A Discussion of Stephen Macedo’s Just Married: Same-Sex Couples, Monogamy and the Future of Marriage
by Scott Barclay, Joseph J. Fischel, and Jyl J. Josephson
On June 26, 2015, the U.S. Supreme Court ruled, in Obergefell v. Hodges, that the Fourteenth Amendment of the U.S. Constitution forbids legal discrimination against same-sex marriage. The decision sent shock waves throughout the country, with both supporters and opponents regarding it as signal of dramatic shifts in public opinion and a revolutionary development on the road to sex-gender equality. Just two days earlier, on June 24, 2015, Stephen Macedo’s Just Married: Same-Sex Couples, Monogamy, and the Future of Marriage was published. Macedo has always worked at the intersection of legal theory, normative theory, and public policy, and Just Married offers a nuanced liberal democratic defense of marriage equality with striking resonance in light of Obergefell. We have thus invited a range of scholars on LGBT rights, and LGBT politics more generally, to comment on his book.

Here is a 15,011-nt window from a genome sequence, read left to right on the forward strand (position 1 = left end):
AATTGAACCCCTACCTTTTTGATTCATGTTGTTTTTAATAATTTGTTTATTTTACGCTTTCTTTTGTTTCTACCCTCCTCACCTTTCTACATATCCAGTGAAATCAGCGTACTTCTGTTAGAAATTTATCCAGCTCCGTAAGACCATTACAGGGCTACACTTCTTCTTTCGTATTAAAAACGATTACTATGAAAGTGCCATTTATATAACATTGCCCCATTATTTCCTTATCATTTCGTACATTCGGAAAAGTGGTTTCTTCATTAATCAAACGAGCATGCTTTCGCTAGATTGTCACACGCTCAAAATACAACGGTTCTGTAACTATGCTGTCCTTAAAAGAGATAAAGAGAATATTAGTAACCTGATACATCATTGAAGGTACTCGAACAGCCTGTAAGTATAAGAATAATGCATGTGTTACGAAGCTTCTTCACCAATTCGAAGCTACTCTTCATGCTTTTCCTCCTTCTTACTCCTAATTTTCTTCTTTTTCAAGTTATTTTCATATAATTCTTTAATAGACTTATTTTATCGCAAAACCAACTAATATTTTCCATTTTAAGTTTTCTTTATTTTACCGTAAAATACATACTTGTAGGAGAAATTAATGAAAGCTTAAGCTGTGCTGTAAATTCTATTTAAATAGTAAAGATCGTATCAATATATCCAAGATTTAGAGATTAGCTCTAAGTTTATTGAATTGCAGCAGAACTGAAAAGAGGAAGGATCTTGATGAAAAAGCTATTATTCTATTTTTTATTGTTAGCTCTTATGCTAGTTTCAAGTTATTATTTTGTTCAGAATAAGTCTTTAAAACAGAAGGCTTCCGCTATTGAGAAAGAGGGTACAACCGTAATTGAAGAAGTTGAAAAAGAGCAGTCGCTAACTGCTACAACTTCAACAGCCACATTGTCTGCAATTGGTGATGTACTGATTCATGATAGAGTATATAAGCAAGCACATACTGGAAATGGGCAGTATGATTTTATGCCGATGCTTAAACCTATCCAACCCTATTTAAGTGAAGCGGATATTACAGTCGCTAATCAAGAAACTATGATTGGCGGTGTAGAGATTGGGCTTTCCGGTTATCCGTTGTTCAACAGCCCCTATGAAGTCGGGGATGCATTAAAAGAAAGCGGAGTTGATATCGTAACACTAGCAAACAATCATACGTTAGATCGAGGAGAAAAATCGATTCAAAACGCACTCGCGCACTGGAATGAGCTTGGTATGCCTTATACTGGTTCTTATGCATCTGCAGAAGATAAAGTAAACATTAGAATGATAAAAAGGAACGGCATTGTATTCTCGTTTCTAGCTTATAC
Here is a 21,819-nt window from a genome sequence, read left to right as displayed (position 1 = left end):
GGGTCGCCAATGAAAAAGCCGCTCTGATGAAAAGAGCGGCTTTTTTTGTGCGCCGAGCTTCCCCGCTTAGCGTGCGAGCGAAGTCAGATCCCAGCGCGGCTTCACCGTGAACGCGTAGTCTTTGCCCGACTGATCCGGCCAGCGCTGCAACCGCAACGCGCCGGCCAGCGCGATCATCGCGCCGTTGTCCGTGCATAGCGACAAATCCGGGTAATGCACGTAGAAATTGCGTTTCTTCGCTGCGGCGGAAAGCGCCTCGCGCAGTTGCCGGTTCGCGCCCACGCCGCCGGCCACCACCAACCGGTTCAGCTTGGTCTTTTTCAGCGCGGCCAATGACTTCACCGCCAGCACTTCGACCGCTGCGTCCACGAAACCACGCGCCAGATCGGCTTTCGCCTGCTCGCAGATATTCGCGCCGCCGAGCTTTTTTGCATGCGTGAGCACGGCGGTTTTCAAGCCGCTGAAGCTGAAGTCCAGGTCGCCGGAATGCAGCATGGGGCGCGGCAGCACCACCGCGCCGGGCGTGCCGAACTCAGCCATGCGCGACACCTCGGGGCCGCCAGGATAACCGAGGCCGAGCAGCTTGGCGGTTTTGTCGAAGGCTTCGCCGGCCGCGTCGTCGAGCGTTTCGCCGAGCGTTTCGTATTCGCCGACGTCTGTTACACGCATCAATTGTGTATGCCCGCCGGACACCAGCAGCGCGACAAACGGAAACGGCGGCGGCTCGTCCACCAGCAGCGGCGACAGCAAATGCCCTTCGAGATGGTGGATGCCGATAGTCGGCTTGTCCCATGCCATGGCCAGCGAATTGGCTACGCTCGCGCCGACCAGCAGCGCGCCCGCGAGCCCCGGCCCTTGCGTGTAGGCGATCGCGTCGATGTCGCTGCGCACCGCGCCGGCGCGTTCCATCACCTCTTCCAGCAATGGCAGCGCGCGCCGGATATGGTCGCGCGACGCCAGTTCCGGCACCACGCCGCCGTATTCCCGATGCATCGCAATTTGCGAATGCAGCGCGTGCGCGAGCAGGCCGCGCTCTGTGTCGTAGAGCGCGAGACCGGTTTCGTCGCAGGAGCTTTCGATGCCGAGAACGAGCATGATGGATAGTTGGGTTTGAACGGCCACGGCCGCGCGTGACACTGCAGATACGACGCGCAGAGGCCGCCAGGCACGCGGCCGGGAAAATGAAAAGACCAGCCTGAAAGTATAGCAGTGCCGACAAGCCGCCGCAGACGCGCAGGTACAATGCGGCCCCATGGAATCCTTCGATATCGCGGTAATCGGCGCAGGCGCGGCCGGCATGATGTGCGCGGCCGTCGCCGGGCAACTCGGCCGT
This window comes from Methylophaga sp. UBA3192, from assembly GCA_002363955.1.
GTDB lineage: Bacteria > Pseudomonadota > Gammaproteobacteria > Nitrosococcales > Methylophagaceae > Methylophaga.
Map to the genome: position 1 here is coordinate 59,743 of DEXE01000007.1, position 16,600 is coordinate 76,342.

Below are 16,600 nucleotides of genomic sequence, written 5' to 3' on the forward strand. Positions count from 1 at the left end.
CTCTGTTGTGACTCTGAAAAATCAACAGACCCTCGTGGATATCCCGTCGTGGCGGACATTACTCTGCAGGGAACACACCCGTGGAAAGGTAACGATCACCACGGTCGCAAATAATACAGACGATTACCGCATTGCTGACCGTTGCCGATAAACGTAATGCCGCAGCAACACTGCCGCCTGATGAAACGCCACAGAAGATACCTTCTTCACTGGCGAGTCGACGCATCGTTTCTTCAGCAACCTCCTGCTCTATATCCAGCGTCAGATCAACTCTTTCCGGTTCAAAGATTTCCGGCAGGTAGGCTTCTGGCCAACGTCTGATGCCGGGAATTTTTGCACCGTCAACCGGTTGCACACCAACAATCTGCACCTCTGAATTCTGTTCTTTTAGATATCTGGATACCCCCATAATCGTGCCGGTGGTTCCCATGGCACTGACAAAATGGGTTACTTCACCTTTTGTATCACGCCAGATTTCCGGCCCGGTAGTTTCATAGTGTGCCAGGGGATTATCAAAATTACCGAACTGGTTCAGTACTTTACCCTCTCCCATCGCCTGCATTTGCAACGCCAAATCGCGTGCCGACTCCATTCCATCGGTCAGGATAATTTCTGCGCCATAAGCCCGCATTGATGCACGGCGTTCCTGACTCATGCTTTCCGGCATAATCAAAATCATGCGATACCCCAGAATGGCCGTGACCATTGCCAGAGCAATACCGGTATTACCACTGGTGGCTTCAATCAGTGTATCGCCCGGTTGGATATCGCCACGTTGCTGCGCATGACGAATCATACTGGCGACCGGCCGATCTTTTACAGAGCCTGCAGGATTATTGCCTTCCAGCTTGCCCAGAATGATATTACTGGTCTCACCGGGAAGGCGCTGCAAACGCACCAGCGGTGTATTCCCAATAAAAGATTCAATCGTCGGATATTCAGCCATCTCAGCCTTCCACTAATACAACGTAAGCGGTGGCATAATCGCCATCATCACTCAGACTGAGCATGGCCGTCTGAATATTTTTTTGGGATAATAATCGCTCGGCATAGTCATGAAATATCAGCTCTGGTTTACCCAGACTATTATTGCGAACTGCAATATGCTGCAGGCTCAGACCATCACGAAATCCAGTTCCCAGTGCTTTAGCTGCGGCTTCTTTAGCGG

Scott Barclay, Drexel University
Notwithstanding that it has three designated parts, Stephen Macedo’s book pursues two interconnected ideas. The first idea might be captured, somewhat facetiously, by the old quip “It works in practice, but will it work in theory?” Responding directly to the proliferation of state-sanctioned same-sex marriage and utilizing primarily the reasoning of judges in these marriage-equality cases as his foil, Macedo offers a well-researched, wide-ranging argument for the special role of marriage in democratic society and the ability of same-sex marriage to fit within this accepted role.
Perspectives on Politics / Volume 14, Issue 3 / September 2016